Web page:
After more than a year since the first case, the coronavirus disease 2019 (COVID-19) pandemic has so far infected more than 115 million people and more than 2,5 million deaths have been reported. Since no effective treatment is available, prevention and vaccines are essential to face the disease. Protecting vulnerable groups is a key strategy to avoid the health system collapse and reduce the number of deaths and, until we reach Herd immunity.
During the first months of the pandemic some studies [1,2] suggested that the treatment with some immunomodulators, such as hydroxychloroquine or azithromycin, could help inhibit the replication of the virus and lessen the severity of the disease. However, warnings about the potentially dangerous side effects of this combination of drugs began to appear, since both can prolong the QT interval in the electrocardiogram (ECG), what can lead to an increased risk of fatal arrhythmias. The cardiology service of our hospital designed a protocol to control the ECG in hospitalized patients under treatment with these drugs, and to overcome the difficulty of performing repeated ECGs to patients under respiratory and contact isolation, we used a portable device (KardiaMobile 6L, AliveCor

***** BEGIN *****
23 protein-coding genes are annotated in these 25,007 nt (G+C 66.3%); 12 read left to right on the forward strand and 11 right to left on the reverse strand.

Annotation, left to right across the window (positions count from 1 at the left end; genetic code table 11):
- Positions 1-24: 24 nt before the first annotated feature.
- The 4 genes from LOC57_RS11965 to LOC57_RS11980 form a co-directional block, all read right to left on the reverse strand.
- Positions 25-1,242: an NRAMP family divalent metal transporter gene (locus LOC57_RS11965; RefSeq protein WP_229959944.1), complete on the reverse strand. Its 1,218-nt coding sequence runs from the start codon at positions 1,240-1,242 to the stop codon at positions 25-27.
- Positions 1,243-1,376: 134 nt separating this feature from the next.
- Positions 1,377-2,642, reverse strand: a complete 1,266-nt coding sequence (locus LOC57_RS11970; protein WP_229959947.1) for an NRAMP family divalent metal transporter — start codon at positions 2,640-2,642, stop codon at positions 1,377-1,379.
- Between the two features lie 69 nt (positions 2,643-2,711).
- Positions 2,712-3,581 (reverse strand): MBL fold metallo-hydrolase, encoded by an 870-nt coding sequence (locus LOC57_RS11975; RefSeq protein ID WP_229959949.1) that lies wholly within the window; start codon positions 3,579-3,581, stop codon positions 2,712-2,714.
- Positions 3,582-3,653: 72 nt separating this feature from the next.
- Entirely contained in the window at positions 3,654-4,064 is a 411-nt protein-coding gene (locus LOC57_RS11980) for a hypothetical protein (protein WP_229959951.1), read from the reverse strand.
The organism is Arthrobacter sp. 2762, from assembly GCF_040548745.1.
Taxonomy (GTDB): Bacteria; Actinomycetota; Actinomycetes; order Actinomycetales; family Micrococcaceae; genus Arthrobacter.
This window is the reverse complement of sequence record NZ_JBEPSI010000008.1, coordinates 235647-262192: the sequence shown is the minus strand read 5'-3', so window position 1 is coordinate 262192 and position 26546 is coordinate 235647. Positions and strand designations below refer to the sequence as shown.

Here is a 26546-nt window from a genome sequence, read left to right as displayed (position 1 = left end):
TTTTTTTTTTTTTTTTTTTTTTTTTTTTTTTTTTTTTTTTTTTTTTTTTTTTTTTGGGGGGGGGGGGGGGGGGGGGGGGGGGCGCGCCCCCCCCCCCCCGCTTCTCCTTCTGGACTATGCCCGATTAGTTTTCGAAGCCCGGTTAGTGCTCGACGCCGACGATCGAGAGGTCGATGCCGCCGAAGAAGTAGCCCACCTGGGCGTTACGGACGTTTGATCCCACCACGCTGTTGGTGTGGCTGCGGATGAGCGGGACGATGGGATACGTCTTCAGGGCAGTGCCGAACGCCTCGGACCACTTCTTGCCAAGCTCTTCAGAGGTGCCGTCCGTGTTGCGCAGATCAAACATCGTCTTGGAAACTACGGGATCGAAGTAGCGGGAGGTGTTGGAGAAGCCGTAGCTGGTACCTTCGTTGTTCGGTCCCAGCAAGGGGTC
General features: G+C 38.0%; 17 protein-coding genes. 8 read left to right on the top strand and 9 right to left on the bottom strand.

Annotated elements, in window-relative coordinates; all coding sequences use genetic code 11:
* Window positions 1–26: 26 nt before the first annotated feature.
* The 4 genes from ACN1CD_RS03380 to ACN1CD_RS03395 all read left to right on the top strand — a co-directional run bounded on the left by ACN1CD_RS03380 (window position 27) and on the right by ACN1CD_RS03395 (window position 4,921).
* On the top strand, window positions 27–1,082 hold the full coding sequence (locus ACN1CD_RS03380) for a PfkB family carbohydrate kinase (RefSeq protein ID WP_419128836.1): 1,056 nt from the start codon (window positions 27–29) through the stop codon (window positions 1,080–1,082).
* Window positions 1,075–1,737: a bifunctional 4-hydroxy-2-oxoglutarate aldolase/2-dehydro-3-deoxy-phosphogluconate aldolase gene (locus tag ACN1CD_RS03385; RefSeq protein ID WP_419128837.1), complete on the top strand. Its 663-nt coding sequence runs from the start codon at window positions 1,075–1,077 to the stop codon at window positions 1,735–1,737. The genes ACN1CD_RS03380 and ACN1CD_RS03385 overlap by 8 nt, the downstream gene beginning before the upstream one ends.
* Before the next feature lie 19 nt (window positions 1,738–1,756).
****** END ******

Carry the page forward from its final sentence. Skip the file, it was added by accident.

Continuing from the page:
Inc., United States) after an internal study in which we checked the device precision compared to conventional electrocardiograph . The advantages of this portable device are the small size, wireless Bluetooth connectivity, easy of disinfecting and the possibility of making the ECG without patient’s collaboration just placing the device over the chest. The aim of the protocol was to identify patients at risk when QT interval was prolonged, so we could discontinue the treatment or correct electrolyte disorders to prevent sudden death due to arrhythmic events. During April and May 2020, 81 patients with confirmed SARS-CoV-2 infection (age 63.4 SD 17.2 years; 70.3% men) were monitored by the ECG protocol, while being treated with lopinavir/ritonavir, azithromycin and hydroxychloroquine, both individually or combined. The use of these therapies increased significantly the QT interval (p < 0.001). During the surveillance period, nine patients needed to be admitted to the ICU due to unfavourable clinical outcome, and six patients died of respiratory complications. Ten patients developed drug-induced QTc prolongation (defined as QTc>470 ms or JTc>350 ms for men and QTc>480 ms or JTc>360 ms for women). All patients corrected the electrocardiographic abnormality after stopping COVID-19 medications or correcting electrolyte disorders. In conclusion, until an effective therapy becomes available, one of the main objectives in patients’ assistance should be to decrease harmful side effects of treatments with questionable benefits. In this sense, portable monitoring ECG devices constitute a reliable tool in those patients treated with drugs with cardiac side effects.